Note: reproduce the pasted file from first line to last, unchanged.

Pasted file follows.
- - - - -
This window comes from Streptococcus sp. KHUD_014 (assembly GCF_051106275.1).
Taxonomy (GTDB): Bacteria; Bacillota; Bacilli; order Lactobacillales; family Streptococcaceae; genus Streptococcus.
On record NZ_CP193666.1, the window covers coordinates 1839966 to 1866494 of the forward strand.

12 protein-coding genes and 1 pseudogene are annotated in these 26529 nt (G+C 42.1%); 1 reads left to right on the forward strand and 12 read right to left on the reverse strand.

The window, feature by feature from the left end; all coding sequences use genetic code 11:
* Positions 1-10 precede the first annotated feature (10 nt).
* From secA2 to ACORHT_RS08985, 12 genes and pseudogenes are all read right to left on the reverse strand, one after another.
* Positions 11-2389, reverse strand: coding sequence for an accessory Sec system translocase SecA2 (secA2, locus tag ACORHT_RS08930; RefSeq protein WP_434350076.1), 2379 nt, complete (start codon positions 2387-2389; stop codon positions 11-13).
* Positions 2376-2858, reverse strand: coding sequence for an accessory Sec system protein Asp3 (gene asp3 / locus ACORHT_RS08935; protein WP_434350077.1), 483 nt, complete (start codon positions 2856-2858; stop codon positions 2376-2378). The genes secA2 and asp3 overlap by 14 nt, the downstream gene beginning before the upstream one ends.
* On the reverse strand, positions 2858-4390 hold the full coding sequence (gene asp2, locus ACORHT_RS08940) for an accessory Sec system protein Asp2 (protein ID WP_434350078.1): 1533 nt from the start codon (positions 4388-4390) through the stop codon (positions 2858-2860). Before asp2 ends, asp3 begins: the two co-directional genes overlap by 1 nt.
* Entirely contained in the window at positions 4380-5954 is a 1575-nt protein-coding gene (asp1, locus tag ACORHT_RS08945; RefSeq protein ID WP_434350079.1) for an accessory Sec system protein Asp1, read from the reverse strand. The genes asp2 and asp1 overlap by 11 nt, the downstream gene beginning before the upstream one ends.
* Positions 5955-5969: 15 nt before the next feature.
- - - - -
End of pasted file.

This window comes from Streptococcus sp. KHUD_014 (assembly GCF_051106275.1).
Taxonomy (GTDB): Bacteria; Bacillota; Bacilli; order Lactobacillales; family Streptococcaceae; genus Streptococcus.
On record NZ_CP193666.1, the window covers coordinates 1839966 to 1866494 of the forward strand.

12 protein-coding genes and 1 pseudogene are annotated in these 26529 nt (G+C 42.1%); 1 reads left to right on the forward strand and 12 read right to left on the reverse strand.

The window, feature by feature from the left end; all coding sequences use genetic code 11:
* Positions 1-10 precede the first annotated feature (10 nt).
* From secA2 to ACORHT_RS08985, 12 genes and pseudogenes are all read right to left on the reverse strand, one after another.
* Positions 11-2389, reverse strand: coding sequence for an accessory Sec system translocase SecA2 (secA2, locus tag ACORHT_RS08930; RefSeq protein WP_434350076.1), 2379 nt, complete (start codon positions 2387-2389; stop codon positions 11-13).
* Positions 2376-2858, reverse strand: coding sequence for an accessory Sec system protein Asp3 (gene asp3 / locus ACORHT_RS08935; protein WP_434350077.1), 483 nt, complete (start codon positions 2856-2858; stop codon positions 2376-2378). The genes secA2 and asp3 overlap by 14 nt, the downstream gene beginning before the upstream one ends.
* On the reverse strand, positions 2858-4390 hold the full coding sequence (gene asp2, locus ACORHT_RS08940) for an accessory Sec system protein Asp2 (protein ID WP_434350078.1): 1533 nt from the start codon (positions 4388-4390) through the stop codon (positions 2858-2860). Before asp2 ends, asp3 begins: the two co-directional genes overlap by 1 nt.
* Entirely contained in the window at positions 4380-5954 is a 1575-nt protein-coding gene (asp1, locus tag ACORHT_RS08945; RefSeq protein ID WP_434350079.1) for an accessory Sec system protein Asp1, read from the reverse strand. The genes asp2 and asp1 overlap by 11 nt, the downstream gene beginning before the upstream one ends.
* Positions 5955-5969: 15 nt before the next feature.